While Field of Reeds may indulge in the wilfully obscure, there is no doubt it cements These New Puritans as one of Britain’s finest exponents of forward-thinking rock music.

Bursting onto the British indie scene with the awkwardly angular hit ‘Elvis’, London-based trio These New Puritans released two LPs of wildly disparate sonic territories – debut Beat Pyramid followed by critically acclaimed sophomore album Hidden in 2010. Showcasing acute avant-garde leanings (think Benjamin Britten, intricate clarinet and bassoon sections, and Japanese Taiko drums), the record’s esoteric experimentation revealed the group’s strident determination to push their musical horizons.

On Field of Reeds, These New Puritans take a meditative step back from the sophomore record’s orchestrated, ferocious chaos, stripping away the epic ensembles and propulsive percussion in favour of a more contemplative intimacy. Still retaining the previous record’s experimental flavour, opener ‘This Guy’s In Love With You’ eases us into serene pastures, with warped female vocals seeping into a jazzy ambience. The record abounds in juxtaposed contradictions creating an impenetrability that may frustrate some listeners, but on ‘Fragment Two’, the intricate interplay between festive, childlike pianos, Jack Barnett’s poignant, searching vocals and evocative imagery (“Crushed glass by the train line / there is something there”), and the sonorous bassoon makes for illuminating listening.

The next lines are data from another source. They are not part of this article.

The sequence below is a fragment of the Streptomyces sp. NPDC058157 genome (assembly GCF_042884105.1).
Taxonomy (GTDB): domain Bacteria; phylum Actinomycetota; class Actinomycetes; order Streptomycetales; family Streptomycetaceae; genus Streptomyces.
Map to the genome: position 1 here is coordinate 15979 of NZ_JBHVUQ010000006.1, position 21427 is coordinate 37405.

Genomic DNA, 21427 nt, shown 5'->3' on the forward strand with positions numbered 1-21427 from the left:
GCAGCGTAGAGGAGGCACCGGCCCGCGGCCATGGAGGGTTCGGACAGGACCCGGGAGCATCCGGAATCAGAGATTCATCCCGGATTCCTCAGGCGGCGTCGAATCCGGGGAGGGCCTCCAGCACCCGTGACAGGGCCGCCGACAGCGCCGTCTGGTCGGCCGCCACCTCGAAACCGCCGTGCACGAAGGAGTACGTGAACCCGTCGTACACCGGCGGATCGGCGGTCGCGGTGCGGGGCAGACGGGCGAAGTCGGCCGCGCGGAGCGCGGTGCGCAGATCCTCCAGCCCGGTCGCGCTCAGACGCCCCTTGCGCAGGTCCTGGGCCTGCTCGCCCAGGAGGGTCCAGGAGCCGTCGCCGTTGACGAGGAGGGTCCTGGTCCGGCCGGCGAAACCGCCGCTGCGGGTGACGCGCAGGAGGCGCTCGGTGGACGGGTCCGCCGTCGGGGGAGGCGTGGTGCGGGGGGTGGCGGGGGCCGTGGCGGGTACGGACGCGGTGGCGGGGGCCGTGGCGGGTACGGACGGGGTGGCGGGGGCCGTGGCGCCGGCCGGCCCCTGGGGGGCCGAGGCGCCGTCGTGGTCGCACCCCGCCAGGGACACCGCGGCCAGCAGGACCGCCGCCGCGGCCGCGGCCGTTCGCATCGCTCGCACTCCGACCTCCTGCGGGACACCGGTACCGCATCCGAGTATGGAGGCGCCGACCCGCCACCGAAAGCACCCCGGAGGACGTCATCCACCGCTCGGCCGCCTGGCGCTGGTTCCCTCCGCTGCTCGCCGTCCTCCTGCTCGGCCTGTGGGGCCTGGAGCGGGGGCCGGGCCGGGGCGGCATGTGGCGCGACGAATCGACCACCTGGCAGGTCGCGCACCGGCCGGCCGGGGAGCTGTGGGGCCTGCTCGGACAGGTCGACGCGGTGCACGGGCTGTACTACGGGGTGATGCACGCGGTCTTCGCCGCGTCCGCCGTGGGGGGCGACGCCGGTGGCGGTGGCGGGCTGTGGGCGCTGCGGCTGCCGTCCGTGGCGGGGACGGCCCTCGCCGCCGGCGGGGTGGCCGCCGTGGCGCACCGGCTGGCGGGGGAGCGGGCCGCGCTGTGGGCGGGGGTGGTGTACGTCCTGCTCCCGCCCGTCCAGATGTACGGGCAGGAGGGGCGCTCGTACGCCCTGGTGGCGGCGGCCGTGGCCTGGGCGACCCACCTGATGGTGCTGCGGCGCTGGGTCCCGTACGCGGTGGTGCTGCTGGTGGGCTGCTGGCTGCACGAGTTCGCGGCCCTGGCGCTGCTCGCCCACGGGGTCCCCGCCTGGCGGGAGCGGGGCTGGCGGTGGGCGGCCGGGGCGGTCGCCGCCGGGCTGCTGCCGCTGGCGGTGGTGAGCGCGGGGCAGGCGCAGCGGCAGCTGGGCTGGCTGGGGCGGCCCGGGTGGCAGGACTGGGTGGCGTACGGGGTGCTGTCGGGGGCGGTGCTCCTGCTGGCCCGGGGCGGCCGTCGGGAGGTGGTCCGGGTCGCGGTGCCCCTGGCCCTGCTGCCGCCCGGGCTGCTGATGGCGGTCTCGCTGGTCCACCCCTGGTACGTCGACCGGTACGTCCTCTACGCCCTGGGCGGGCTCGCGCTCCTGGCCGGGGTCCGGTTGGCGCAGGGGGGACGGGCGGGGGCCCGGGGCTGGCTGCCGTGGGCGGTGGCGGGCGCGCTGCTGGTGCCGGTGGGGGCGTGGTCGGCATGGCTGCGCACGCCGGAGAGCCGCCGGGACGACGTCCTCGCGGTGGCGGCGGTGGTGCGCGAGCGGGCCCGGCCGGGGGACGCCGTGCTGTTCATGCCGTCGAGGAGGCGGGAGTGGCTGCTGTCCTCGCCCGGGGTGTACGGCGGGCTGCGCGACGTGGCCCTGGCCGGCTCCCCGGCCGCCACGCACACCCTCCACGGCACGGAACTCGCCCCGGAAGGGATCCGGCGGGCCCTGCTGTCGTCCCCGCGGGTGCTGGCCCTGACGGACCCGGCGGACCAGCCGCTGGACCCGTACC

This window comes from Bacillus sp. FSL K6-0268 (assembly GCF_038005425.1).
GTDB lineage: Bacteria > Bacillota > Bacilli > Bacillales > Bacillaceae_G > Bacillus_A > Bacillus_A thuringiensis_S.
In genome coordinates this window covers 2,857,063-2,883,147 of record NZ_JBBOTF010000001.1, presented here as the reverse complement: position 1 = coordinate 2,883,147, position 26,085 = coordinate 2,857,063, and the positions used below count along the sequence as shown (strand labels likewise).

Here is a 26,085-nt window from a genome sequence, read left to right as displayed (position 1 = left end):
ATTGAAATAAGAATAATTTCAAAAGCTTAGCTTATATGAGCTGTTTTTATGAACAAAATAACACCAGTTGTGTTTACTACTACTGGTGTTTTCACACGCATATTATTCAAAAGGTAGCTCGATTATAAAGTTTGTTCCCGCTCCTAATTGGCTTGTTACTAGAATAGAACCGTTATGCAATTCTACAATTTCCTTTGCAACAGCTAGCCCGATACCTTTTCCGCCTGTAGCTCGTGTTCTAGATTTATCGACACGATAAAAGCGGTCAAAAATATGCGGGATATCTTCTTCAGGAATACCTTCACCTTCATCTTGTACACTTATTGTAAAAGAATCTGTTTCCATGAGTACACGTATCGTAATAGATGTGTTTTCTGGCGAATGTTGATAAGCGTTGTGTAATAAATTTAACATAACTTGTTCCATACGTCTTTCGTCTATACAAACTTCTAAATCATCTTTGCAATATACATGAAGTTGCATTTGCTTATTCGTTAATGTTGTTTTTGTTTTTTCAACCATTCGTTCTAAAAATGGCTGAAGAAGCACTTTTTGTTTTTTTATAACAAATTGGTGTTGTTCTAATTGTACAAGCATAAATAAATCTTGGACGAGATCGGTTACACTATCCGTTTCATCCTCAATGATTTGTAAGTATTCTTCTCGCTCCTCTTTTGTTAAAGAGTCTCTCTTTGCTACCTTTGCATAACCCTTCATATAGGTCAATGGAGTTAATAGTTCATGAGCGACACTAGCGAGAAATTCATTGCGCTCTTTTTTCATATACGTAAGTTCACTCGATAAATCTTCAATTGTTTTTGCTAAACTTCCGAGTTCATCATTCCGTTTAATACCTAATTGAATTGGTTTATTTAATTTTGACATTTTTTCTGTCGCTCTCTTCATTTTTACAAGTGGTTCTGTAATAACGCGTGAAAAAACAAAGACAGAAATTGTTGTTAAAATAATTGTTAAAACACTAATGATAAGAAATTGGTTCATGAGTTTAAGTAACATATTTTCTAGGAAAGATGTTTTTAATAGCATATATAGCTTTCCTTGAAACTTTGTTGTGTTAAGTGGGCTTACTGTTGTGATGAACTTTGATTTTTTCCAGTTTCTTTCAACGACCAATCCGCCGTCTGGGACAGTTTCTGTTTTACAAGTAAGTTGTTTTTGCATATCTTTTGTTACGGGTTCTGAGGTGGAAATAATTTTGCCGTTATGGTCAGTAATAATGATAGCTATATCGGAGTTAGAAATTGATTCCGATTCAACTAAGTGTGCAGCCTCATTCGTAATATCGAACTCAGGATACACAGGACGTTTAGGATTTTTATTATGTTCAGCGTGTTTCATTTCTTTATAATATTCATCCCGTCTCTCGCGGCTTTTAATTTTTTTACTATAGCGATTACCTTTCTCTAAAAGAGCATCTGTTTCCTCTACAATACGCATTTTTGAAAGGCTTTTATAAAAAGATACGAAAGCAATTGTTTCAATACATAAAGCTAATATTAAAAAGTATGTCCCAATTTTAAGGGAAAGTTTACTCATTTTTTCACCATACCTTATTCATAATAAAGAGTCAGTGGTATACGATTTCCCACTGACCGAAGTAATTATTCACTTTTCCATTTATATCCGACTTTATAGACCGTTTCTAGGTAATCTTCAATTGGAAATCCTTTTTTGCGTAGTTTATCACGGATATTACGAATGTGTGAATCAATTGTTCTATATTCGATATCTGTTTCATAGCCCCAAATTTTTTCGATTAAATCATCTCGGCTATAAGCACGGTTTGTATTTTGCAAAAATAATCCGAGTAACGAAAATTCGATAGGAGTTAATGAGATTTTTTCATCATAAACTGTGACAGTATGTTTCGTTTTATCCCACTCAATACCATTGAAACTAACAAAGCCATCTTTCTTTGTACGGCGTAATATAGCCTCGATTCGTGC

‘Organ Eternal’ is one of the few tracks to stick to traditional ‘rock’ structures, dominated by a looped organ melody, while the album’s mystical atmosphere is bolstered by ‘mood’ tracks like ‘Dream’ with Portuguese Fado singer Elisa Rodrigues adding winsome vocals to a haunting backdrop of brass and light xylophone flourishes. The title-track and closer recalls Radiohead’s ‘Motion Picture Soundtrack’, generating a plangent ambience with an omnipresent chamber organ, nonsensical looped vocals and peripatetic splurges of rousing strings and frenetic keyboards. A grand yet utterly self-contained work, it signals the trio’s success in crafting an aural landscape of their own.

4/5 stars


Field of Reeds is out now through Infectious.

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